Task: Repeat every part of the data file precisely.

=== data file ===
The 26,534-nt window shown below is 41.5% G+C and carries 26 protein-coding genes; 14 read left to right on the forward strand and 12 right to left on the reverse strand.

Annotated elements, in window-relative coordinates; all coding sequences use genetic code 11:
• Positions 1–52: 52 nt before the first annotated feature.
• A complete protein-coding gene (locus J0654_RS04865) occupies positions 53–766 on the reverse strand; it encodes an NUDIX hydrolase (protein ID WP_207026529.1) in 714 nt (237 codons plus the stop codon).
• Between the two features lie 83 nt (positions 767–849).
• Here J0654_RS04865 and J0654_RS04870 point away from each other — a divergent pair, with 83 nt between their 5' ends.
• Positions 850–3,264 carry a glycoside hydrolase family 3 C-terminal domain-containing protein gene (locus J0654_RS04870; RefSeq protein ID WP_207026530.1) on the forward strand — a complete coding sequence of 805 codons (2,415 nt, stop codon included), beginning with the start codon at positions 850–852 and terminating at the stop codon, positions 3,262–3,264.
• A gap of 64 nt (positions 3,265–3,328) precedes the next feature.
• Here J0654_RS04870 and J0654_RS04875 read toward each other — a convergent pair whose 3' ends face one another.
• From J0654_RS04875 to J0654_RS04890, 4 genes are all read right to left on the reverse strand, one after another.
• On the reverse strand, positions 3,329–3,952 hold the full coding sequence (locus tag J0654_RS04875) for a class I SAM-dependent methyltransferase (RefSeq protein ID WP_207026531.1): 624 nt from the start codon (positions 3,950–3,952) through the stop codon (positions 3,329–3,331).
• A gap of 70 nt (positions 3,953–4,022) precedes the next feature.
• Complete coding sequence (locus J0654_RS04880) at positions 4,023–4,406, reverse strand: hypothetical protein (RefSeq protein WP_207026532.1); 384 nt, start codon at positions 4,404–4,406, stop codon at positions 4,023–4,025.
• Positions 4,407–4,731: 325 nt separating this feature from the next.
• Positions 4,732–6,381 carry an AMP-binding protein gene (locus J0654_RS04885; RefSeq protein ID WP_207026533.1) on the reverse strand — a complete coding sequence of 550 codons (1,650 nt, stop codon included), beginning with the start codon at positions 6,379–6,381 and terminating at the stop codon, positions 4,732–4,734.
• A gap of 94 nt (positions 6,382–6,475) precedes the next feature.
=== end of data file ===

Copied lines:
The 26,534-nt window shown below is 41.5% G+C and carries 26 protein-coding genes; 14 read left to right on the forward strand and 12 right to left on the reverse strand.

Annotated elements, in window-relative coordinates; all coding sequences use genetic code 11:
• Positions 1–52: 52 nt before the first annotated feature.
• A complete protein-coding gene (locus J0654_RS04865) occupies positions 53–766 on the reverse strand; it encodes an NUDIX hydrolase (protein ID WP_207026529.1) in 714 nt (237 codons plus the stop codon).
• Between the two features lie 83 nt (positions 767–849).
• Here J0654_RS04865 and J0654_RS04870 point away from each other — a divergent pair, with 83 nt between their 5' ends.
• Positions 850–3,264 carry a glycoside hydrolase family 3 C-terminal domain-containing protein gene (locus J0654_RS04870; RefSeq protein ID WP_207026530.1) on the forward strand — a complete coding sequence of 805 codons (2,415 nt, stop codon included), beginning with the start codon at positions 850–852 and terminating at the stop codon, positions 3,262–3,264.
• A gap of 64 nt (positions 3,265–3,328) precedes the next feature.
• Here J0654_RS04870 and J0654_RS04875 read toward each other — a convergent pair whose 3' ends face one another.
• From J0654_RS04875 to J0654_RS04890, 4 genes are all read right to left on the reverse strand, one after another.
• On the reverse strand, positions 3,329–3,952 hold the full coding sequence (locus tag J0654_RS04875) for a class I SAM-dependent methyltransferase (RefSeq protein ID WP_207026531.1): 624 nt from the start codon (positions 3,950–3,952) through the stop codon (positions 3,329–3,331).
• A gap of 70 nt (positions 3,953–4,022) precedes the next feature.
• Complete coding sequence (locus J0654_RS04880) at positions 4,023–4,406, reverse strand: hypothetical protein (RefSeq protein WP_207026532.1); 384 nt, start codon at positions 4,404–4,406, stop codon at positions 4,023–4,025.
• Positions 4,407–4,731: 325 nt separating this feature from the next.
• Positions 4,732–6,381 carry an AMP-binding protein gene (locus J0654_RS04885; RefSeq protein ID WP_207026533.1) on the reverse strand — a complete coding sequence of 550 codons (1,650 nt, stop codon included), beginning with the start codon at positions 6,379–6,381 and terminating at the stop codon, positions 4,732–4,734.
• A gap of 94 nt (positions 6,382–6,475) precedes the next feature.